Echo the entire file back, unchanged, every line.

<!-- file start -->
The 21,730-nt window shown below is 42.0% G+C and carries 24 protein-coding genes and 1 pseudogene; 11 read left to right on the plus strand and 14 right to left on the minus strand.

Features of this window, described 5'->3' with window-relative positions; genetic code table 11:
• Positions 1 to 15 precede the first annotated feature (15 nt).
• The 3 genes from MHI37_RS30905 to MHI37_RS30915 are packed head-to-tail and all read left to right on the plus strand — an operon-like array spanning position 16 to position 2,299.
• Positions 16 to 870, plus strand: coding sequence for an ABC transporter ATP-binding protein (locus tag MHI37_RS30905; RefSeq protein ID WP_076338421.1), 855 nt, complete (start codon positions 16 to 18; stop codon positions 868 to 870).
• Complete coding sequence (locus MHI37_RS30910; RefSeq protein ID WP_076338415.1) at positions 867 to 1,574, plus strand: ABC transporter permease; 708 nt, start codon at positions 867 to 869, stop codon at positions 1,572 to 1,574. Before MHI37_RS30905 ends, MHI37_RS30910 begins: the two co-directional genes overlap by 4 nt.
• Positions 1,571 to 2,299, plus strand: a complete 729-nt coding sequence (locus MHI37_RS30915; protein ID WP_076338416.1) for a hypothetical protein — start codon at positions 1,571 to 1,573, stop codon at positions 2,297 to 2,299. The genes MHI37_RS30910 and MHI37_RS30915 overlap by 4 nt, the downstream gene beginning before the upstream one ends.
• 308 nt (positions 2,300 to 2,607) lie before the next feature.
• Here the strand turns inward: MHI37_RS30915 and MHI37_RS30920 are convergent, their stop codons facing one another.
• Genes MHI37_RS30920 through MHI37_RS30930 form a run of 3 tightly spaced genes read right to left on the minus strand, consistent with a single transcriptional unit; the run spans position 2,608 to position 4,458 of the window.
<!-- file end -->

The 21,730-nt window shown below is 42.0% G+C and carries 24 protein-coding genes and 1 pseudogene; 11 read left to right on the plus strand and 14 right to left on the minus strand.

Features of this window, described 5'->3' with window-relative positions; genetic code table 11:
• Positions 1 to 15 precede the first annotated feature (15 nt).
• The 3 genes from MHI37_RS30905 to MHI37_RS30915 are packed head-to-tail and all read left to right on the plus strand — an operon-like array spanning position 16 to position 2,299.
• Positions 16 to 870, plus strand: coding sequence for an ABC transporter ATP-binding protein (locus tag MHI37_RS30905; RefSeq protein ID WP_076338421.1), 855 nt, complete (start codon positions 16 to 18; stop codon positions 868 to 870).
• Complete coding sequence (locus MHI37_RS30910; RefSeq protein ID WP_076338415.1) at positions 867 to 1,574, plus strand: ABC transporter permease; 708 nt, start codon at positions 867 to 869, stop codon at positions 1,572 to 1,574. Before MHI37_RS30905 ends, MHI37_RS30910 begins: the two co-directional genes overlap by 4 nt.
• Positions 1,571 to 2,299, plus strand: a complete 729-nt coding sequence (locus MHI37_RS30915; protein ID WP_076338416.1) for a hypothetical protein — start codon at positions 1,571 to 1,573, stop codon at positions 2,297 to 2,299. The genes MHI37_RS30910 and MHI37_RS30915 overlap by 4 nt, the downstream gene beginning before the upstream one ends.
• 308 nt (positions 2,300 to 2,607) lie before the next feature.
• Here the strand turns inward: MHI37_RS30915 and MHI37_RS30920 are convergent, their stop codons facing one another.
• Genes MHI37_RS30920 through MHI37_RS30930 form a run of 3 tightly spaced genes read right to left on the minus strand, consistent with a single transcriptional unit; the run spans position 2,608 to position 4,458 of the window.